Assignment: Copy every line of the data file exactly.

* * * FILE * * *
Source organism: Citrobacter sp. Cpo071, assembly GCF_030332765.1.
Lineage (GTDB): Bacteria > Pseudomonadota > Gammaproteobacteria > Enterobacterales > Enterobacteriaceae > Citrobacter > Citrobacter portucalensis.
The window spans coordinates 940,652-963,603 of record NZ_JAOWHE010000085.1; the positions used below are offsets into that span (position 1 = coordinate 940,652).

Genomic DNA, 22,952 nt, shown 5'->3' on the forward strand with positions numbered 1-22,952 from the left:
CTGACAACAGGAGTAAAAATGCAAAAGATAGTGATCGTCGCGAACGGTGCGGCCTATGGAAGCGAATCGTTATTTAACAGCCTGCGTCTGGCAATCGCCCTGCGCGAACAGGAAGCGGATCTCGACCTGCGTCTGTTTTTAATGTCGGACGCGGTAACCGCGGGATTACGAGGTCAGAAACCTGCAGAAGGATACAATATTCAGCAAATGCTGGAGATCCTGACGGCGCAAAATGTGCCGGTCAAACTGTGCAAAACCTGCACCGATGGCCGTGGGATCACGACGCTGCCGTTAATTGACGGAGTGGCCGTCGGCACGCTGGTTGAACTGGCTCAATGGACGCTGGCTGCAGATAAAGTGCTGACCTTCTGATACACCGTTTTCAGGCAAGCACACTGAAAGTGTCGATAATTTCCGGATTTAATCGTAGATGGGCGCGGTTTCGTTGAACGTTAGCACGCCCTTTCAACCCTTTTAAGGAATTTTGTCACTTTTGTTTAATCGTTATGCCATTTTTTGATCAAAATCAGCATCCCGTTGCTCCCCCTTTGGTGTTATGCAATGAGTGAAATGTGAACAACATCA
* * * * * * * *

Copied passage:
Source organism: Citrobacter sp. Cpo071, assembly GCF_030332765.1.
Lineage (GTDB): Bacteria > Pseudomonadota > Gammaproteobacteria > Enterobacterales > Enterobacteriaceae > Citrobacter > Citrobacter portucalensis.
The window spans coordinates 940,652-963,603 of record NZ_JAOWHE010000085.1; the positions used below are offsets into that span (position 1 = coordinate 940,652).

Genomic DNA, 22,952 nt, shown 5'->3' on the forward strand with positions numbered 1-22,952 from the left:
CTGACAACAGGAGTAAAAATGCAAAAGATAGTGATCGTCGCGAACGGTGCGGCCTATGGAAGCGAATCGTTATTTAACAGCCTGCGTCTGGCAATCGCCCTGCGCGAACAGGAAGCGGATCTCGACCTGCGTCTGTTTTTAATGTCGGACGCGGTAACCGCGGGATTACGAGGTCAGAAACCTGCAGAAGGATACAATATTCAGCAAATGCTGGAGATCCTGACGGCGCAAAATGTGCCGGTCAAACTGTGCAAAACCTGCACCGATGGCCGTGGGATCACGACGCTGCCGTTAATTGACGGAGTGGCCGTCGGCACGCTGGTTGAACTGGCTCAATGGACGCTGGCTGCAGATAAAGTGCTGACCTTCTGATACACCGTTTTCAGGCAAGCACACTGAAAGTGTCGATAATTTCCGGATTTAATCGTAGATGGGCGCGGTTTCGTTGAACGTTAGCACGCCCTTTCAACCCTTTTAAGGAATTTTGTCACTTTTGTTTAATCGTTATGCCATTTTTTGATCAAAATCAGCATCCCGTTGCTCCCCCTTTGGTGTTATGCAATGAGTGAAATGTGAACAACATCA